First Impressions & Poor Defenses

First Impressions & Poor Defenses

energia
WIM energia
Mar 25, 2011, 12:00 AM |
17 | Endgames

Seeing a new position for the first time, a chess player sees bits and pieces that eventually form into ideas and lead to a positional evaluation. The quality of the positional assessment depends on many things. Factors include how familiar the position is and how much time is available for analysis. A given position might be familiar in terms of its material configuration, pawn structures, stage of the game, and so on.

Usually, the process of determining what is familiar about the position happens unconsciously; that is why it is usually hard to describe the first impression of any given position. I assume my description of what I saw looking at today’s position will be somehow biased - and that the second, the third and the later “thoughts” have already started to overwrite those very first images, ideas or feelings.

With all the new technologies available, neuroscientists can detect what parts of brain are active when looking at certain objects. However, my goal here is just to focus on this small positional evaluation, and instead of describing what the position is about according to common criteria, to attempt a representation of what it was to me at first, before I consciously divided it into elements like material, king’s position, passed pawns...

 

So, here we go! Recently, I bought a nice wooden chess set, so setting up the position is a pleasure. The first thing that I recall about the position is that its 3D shape (in contrast to the graphical board I commonly use when analyzing) looks aesthetically pleasing. Then there is the panicky feeling that black is up a pawn and that I've made a mistake choosing this position for an example. It would be too easy for black to win this position. So, I frantically re-count pawns – oh good! There is an equal number… so, it is a materially equal position, which puts me at ease. The knight on b3 is annoying because of some checkmating ideas. I notice the h5 pawn and think of the Caro-Kann and how it can be weak or strong depending on the stage of a game. Only then do I realize that a bunch of my pawns & pieces are hanging, and then guilt comes from not having done a basic “blunder check”(where one looks for all the possible checks and captures) when first assessing the position. And automatically, a sequence of images comes of some positions where I blundered pieces and I consider how better blunder-checking could have prevented some of them...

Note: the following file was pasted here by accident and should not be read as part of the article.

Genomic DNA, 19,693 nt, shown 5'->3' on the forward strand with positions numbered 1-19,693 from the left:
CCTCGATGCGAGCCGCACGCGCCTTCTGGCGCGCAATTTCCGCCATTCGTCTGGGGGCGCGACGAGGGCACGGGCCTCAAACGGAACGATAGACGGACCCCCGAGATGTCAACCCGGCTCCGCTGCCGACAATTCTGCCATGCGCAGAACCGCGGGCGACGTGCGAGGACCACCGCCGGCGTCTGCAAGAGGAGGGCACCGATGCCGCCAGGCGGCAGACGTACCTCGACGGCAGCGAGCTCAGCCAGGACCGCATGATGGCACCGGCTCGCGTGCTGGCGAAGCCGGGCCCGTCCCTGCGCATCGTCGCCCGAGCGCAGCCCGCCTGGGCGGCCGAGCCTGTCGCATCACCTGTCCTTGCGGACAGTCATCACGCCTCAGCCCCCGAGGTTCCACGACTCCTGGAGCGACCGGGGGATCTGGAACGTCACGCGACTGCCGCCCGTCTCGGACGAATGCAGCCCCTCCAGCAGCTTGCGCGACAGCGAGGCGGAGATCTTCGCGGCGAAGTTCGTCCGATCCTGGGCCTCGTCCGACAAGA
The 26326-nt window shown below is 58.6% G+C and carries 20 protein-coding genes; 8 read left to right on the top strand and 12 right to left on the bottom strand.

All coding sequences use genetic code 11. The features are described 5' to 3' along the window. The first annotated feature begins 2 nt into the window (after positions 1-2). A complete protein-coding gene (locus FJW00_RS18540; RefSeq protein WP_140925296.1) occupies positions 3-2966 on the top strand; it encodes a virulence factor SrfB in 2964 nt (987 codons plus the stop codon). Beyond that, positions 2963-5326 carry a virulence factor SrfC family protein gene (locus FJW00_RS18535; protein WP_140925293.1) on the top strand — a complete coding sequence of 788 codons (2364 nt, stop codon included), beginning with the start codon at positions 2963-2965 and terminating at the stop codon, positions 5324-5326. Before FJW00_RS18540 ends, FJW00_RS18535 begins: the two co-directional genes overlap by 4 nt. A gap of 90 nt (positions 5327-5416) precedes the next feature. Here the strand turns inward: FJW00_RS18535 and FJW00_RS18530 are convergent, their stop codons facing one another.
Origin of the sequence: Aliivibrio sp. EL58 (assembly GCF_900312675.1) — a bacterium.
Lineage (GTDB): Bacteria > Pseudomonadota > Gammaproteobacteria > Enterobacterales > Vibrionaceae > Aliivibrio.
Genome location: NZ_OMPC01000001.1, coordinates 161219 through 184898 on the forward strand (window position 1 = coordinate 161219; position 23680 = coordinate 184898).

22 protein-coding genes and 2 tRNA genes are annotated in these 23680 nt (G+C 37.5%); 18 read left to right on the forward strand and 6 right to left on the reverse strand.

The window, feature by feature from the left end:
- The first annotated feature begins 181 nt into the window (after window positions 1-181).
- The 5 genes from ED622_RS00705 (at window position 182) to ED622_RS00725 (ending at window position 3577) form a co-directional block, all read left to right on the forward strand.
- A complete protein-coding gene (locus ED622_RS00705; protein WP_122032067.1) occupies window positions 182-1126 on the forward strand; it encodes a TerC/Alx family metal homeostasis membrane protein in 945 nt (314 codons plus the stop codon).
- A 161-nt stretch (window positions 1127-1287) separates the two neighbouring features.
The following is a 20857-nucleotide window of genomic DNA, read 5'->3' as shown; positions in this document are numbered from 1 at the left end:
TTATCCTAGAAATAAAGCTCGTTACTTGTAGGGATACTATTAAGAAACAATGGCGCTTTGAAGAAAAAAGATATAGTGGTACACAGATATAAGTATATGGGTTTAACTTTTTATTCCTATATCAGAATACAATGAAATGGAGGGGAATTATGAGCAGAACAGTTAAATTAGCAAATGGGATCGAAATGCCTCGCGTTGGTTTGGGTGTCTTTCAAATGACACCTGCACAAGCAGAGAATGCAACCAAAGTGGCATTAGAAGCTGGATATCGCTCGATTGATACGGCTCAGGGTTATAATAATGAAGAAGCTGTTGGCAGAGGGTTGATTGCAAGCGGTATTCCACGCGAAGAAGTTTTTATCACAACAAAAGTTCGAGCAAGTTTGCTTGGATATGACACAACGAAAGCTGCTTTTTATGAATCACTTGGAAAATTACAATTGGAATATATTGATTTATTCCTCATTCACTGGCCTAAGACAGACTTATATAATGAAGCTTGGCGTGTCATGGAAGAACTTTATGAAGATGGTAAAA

So much for first impressions! Now I would like to share with you the evaluation of the position according to criteria commonly used. White’s king is worse because of the planted knight on b3. As we know Knight + Queen is a dangerous tandem, especially in attack. The pawn structure on both sides is similar in a way: the black a4 pawn holds two white pawns: a3 and b2; likewise, the white pawn on h5 holds two black pawns, g7 and h6. However, black’s other pawn is a central passed pawn, while white’s pawn on g2 cannot get anywhere. The active queen adds to black’s advantage and the combination of K+Q makes white’s first rank especially vulnerable.

What to do for white? In the first game I had white and thought of somehow improving the knight position. Placing it on f4 doesn’t work tactically, and blocking the e-pawn wouldn’t do it either, since I want my queen to attack the pawn. My initial plan was to attack e6, tying the black queen to its defense and only then looking for a more substantial plan. As the game showed, the waiting strategy does not work; white needs to come up with a real plan right away.

 

The following ideas are important:

  • Black combines the advancement of the passed pawn and the weakness of the 1st rank to obtain a decisive advantage.
  • White should try to play for a perpetual-check draw but be careful not to drive the black king to the center of the board where it will be active.
  • The pawn endgames should generally benefit white as the e-pawn is far advanced and generally cannot be protected by the black king.
  • In the position where the white queen is blocking the e2 pawn the advance of the black king decides the game.

Next week we will look at the second practice game I have played from the position above, and also analyze what happened in the real game. If you have not yet, be sure to practice this position with a friend yourself, before we draw our further conclusions next week about the position.

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